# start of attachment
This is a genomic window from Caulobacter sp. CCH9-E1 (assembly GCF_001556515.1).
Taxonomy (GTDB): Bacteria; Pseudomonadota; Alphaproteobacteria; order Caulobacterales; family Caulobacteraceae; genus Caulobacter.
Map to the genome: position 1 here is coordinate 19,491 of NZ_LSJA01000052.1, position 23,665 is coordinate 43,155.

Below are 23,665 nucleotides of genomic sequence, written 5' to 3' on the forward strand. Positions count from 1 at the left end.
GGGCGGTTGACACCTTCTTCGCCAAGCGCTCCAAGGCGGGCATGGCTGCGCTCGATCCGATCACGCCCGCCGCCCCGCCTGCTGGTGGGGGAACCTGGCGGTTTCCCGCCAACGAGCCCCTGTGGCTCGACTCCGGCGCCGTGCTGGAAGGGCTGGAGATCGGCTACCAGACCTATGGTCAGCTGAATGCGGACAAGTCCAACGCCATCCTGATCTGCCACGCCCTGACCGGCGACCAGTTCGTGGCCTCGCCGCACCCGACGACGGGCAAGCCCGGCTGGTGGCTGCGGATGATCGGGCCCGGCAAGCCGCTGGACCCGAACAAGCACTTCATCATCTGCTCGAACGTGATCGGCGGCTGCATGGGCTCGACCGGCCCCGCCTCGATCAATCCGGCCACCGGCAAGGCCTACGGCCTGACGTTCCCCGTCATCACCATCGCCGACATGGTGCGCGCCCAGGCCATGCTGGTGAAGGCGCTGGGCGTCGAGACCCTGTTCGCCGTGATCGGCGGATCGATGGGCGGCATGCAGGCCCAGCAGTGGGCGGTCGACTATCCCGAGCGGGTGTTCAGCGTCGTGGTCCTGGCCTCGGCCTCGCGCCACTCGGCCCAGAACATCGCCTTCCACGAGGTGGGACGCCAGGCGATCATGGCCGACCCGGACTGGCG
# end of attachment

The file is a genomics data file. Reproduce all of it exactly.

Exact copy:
This is a genomic window from Caulobacter sp. CCH9-E1 (assembly GCF_001556515.1).
Taxonomy (GTDB): Bacteria; Pseudomonadota; Alphaproteobacteria; order Caulobacterales; family Caulobacteraceae; genus Caulobacter.
Map to the genome: position 1 here is coordinate 19,491 of NZ_LSJA01000052.1, position 23,665 is coordinate 43,155.

Below are 23,665 nucleotides of genomic sequence, written 5' to 3' on the forward strand. Positions count from 1 at the left end.
GGGCGGTTGACACCTTCTTCGCCAAGCGCTCCAAGGCGGGCATGGCTGCGCTCGATCCGATCACGCCCGCCGCCCCGCCTGCTGGTGGGGGAACCTGGCGGTTTCCCGCCAACGAGCCCCTGTGGCTCGACTCCGGCGCCGTGCTGGAAGGGCTGGAGATCGGCTACCAGACCTATGGTCAGCTGAATGCGGACAAGTCCAACGCCATCCTGATCTGCCACGCCCTGACCGGCGACCAGTTCGTGGCCTCGCCGCACCCGACGACGGGCAAGCCCGGCTGGTGGCTGCGGATGATCGGGCCCGGCAAGCCGCTGGACCCGAACAAGCACTTCATCATCTGCTCGAACGTGATCGGCGGCTGCATGGGCTCGACCGGCCCCGCCTCGATCAATCCGGCCACCGGCAAGGCCTACGGCCTGACGTTCCCCGTCATCACCATCGCCGACATGGTGCGCGCCCAGGCCATGCTGGTGAAGGCGCTGGGCGTCGAGACCCTGTTCGCCGTGATCGGCGGATCGATGGGCGGCATGCAGGCCCAGCAGTGGGCGGTCGACTATCCCGAGCGGGTGTTCAGCGTCGTGGTCCTGGCCTCGGCCTCGCGCCACTCGGCCCAGAACATCGCCTTCCACGAGGTGGGACGCCAGGCGATCATGGCCGACCCGGACTGGCG